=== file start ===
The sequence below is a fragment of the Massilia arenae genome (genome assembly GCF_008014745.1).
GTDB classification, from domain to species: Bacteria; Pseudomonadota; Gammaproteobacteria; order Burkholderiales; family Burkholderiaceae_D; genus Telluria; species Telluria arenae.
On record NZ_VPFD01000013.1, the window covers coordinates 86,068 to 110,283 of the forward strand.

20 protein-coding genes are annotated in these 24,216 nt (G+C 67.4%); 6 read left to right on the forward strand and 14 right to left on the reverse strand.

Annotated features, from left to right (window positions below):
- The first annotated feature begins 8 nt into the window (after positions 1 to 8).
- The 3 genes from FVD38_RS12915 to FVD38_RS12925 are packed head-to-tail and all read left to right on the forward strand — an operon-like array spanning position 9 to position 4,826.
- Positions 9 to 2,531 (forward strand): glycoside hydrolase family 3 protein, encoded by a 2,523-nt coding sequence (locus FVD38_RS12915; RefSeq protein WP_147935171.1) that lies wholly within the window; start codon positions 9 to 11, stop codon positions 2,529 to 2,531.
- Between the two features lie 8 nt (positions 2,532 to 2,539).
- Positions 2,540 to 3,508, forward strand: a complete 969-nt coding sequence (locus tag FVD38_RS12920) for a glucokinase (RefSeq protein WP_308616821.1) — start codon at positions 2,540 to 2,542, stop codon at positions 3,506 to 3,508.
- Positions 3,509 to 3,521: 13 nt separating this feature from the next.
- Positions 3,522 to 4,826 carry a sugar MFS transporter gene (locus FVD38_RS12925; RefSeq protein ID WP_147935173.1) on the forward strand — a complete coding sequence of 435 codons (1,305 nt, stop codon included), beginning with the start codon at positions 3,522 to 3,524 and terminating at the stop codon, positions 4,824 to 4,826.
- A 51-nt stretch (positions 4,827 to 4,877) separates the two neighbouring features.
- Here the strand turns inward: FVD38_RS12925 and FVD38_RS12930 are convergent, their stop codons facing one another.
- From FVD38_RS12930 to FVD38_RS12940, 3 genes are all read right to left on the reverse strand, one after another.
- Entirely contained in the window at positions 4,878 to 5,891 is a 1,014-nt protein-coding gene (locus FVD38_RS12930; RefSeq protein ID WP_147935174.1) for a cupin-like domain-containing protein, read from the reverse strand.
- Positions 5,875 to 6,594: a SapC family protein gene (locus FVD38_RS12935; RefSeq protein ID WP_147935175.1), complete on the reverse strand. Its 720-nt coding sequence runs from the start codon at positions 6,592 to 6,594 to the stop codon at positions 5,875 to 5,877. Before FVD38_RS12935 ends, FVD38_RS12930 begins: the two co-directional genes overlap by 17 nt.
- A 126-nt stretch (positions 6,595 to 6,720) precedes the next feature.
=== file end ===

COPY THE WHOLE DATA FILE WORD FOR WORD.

The sequence below is a fragment of the Massilia arenae genome (genome assembly GCF_008014745.1).
GTDB classification, from domain to species: Bacteria; Pseudomonadota; Gammaproteobacteria; order Burkholderiales; family Burkholderiaceae_D; genus Telluria; species Telluria arenae.
On record NZ_VPFD01000013.1, the window covers coordinates 86,068 to 110,283 of the forward strand.

20 protein-coding genes are annotated in these 24,216 nt (G+C 67.4%); 6 read left to right on the forward strand and 14 right to left on the reverse strand.

Annotated features, from left to right (window positions below):
- The first annotated feature begins 8 nt into the window (after positions 1 to 8).
- The 3 genes from FVD38_RS12915 to FVD38_RS12925 are packed head-to-tail and all read left to right on the forward strand — an operon-like array spanning position 9 to position 4,826.
- Positions 9 to 2,531 (forward strand): glycoside hydrolase family 3 protein, encoded by a 2,523-nt coding sequence (locus FVD38_RS12915; RefSeq protein WP_147935171.1) that lies wholly within the window; start codon positions 9 to 11, stop codon positions 2,529 to 2,531.
- Between the two features lie 8 nt (positions 2,532 to 2,539).
- Positions 2,540 to 3,508, forward strand: a complete 969-nt coding sequence (locus tag FVD38_RS12920) for a glucokinase (RefSeq protein WP_308616821.1) — start codon at positions 2,540 to 2,542, stop codon at positions 3,506 to 3,508.
- Positions 3,509 to 3,521: 13 nt separating this feature from the next.
- Positions 3,522 to 4,826 carry a sugar MFS transporter gene (locus FVD38_RS12925; RefSeq protein ID WP_147935173.1) on the forward strand — a complete coding sequence of 435 codons (1,305 nt, stop codon included), beginning with the start codon at positions 3,522 to 3,524 and terminating at the stop codon, positions 4,824 to 4,826.
- A 51-nt stretch (positions 4,827 to 4,877) separates the two neighbouring features.
- Here the strand turns inward: FVD38_RS12925 and FVD38_RS12930 are convergent, their stop codons facing one another.
- From FVD38_RS12930 to FVD38_RS12940, 3 genes are all read right to left on the reverse strand, one after another.
- Entirely contained in the window at positions 4,878 to 5,891 is a 1,014-nt protein-coding gene (locus FVD38_RS12930; RefSeq protein ID WP_147935174.1) for a cupin-like domain-containing protein, read from the reverse strand.
- Positions 5,875 to 6,594: a SapC family protein gene (locus FVD38_RS12935; RefSeq protein ID WP_147935175.1), complete on the reverse strand. Its 720-nt coding sequence runs from the start codon at positions 6,592 to 6,594 to the stop codon at positions 5,875 to 5,877. Before FVD38_RS12935 ends, FVD38_RS12930 begins: the two co-directional genes overlap by 17 nt.
- A 126-nt stretch (positions 6,595 to 6,720) precedes the next feature.